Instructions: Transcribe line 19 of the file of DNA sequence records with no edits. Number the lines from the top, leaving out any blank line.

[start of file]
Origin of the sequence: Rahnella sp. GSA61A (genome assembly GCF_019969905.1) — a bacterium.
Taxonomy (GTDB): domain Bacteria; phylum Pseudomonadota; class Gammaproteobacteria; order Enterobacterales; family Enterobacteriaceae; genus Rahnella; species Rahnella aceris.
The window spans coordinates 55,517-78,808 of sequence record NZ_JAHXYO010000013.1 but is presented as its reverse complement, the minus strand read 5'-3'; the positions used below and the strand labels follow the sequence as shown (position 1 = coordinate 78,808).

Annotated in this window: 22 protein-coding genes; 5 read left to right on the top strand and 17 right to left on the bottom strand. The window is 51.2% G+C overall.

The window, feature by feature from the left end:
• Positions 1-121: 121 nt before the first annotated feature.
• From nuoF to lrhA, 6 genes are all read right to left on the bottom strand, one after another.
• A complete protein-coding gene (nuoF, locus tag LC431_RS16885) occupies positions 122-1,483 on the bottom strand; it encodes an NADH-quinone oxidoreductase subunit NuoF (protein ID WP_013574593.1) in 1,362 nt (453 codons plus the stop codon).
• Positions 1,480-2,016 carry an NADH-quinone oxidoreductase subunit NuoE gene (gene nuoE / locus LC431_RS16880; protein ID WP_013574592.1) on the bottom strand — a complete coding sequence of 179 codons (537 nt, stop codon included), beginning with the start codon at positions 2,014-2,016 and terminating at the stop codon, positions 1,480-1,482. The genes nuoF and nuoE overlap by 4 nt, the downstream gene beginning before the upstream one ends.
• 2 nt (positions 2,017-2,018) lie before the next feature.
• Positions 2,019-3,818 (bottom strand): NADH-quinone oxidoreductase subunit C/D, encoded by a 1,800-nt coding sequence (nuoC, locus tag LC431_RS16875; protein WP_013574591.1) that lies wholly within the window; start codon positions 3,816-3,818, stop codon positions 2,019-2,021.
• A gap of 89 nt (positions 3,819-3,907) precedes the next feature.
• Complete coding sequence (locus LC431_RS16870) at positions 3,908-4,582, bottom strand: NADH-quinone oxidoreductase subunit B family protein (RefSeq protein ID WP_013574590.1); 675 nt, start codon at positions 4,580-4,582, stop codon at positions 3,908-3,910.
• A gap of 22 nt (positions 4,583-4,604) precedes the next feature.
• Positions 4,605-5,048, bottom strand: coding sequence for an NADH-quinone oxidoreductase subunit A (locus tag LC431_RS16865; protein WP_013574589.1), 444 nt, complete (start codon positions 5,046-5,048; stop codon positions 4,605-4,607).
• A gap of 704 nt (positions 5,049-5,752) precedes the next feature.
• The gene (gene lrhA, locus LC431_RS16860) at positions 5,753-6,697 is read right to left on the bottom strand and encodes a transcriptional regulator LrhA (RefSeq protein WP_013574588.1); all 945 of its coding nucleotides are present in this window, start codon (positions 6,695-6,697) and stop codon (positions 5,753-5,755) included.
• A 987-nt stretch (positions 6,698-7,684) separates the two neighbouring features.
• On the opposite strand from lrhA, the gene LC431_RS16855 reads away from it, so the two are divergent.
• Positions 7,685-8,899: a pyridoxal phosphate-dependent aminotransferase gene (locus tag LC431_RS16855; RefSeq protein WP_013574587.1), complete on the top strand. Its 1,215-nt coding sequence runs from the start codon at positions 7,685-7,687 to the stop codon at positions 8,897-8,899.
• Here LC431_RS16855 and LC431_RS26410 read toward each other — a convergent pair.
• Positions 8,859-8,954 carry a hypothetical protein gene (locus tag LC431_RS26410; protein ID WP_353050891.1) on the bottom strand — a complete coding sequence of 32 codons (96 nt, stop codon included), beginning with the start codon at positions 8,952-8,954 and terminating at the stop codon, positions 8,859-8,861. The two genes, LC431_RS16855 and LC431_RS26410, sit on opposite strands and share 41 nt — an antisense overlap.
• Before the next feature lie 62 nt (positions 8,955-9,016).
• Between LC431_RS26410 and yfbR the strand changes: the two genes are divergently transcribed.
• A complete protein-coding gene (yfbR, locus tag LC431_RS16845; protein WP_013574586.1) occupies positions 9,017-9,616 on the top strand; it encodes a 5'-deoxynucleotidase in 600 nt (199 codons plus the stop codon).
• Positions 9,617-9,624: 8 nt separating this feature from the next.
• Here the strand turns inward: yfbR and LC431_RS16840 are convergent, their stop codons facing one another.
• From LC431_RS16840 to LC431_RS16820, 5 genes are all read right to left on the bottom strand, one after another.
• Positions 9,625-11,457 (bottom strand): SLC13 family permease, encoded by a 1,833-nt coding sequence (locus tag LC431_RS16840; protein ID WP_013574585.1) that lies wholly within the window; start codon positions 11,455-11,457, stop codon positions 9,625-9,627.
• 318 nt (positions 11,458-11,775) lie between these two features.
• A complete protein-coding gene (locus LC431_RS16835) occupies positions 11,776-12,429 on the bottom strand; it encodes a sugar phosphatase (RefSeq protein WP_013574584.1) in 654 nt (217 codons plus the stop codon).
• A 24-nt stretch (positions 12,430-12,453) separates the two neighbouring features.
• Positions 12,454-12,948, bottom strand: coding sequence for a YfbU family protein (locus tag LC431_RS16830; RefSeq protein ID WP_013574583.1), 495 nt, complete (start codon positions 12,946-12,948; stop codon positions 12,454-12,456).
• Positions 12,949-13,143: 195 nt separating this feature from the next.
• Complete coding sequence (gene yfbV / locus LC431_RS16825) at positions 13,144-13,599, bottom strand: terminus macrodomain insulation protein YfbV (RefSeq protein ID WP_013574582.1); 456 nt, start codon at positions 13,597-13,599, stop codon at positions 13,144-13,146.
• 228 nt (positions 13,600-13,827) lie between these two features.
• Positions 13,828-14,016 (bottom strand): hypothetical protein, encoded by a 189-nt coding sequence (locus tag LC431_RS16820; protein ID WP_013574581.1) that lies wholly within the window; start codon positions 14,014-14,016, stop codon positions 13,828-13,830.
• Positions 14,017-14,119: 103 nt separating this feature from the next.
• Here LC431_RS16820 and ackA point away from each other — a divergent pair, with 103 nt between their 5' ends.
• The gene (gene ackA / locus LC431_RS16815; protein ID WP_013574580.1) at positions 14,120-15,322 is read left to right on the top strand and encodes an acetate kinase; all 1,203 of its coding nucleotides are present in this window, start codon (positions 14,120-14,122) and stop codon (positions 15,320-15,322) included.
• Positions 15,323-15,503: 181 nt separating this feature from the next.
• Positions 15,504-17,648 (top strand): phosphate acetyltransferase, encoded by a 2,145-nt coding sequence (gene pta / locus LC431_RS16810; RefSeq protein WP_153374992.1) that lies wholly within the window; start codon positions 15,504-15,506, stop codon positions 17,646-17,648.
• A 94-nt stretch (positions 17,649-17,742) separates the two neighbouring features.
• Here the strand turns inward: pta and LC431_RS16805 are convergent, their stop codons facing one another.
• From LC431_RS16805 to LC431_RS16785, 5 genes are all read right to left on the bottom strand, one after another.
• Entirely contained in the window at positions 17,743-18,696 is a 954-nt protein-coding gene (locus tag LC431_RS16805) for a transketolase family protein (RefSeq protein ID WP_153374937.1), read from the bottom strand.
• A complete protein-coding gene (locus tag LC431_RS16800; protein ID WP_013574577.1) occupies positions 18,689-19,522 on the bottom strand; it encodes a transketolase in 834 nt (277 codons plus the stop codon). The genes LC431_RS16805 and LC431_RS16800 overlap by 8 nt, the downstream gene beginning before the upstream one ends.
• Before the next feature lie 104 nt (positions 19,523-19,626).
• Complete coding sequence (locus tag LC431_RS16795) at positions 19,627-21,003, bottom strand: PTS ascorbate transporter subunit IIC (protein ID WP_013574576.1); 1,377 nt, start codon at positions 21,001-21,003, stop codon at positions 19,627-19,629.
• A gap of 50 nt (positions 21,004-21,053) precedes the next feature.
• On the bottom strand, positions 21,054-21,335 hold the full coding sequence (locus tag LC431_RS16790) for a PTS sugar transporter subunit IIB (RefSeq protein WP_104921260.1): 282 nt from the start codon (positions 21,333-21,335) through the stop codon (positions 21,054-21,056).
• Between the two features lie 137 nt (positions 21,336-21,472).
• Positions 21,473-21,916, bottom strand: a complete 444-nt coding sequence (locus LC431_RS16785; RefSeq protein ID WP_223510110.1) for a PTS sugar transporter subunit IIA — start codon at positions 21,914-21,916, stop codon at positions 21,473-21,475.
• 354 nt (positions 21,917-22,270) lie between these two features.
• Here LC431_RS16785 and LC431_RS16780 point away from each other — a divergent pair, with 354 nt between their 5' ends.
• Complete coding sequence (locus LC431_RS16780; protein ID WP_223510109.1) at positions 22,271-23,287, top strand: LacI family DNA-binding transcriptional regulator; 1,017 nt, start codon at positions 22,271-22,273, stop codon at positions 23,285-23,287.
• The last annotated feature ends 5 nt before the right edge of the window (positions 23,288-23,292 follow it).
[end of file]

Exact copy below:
• On the opposite strand from lrhA, the gene LC431_RS16855 reads away from it, so the two are divergent.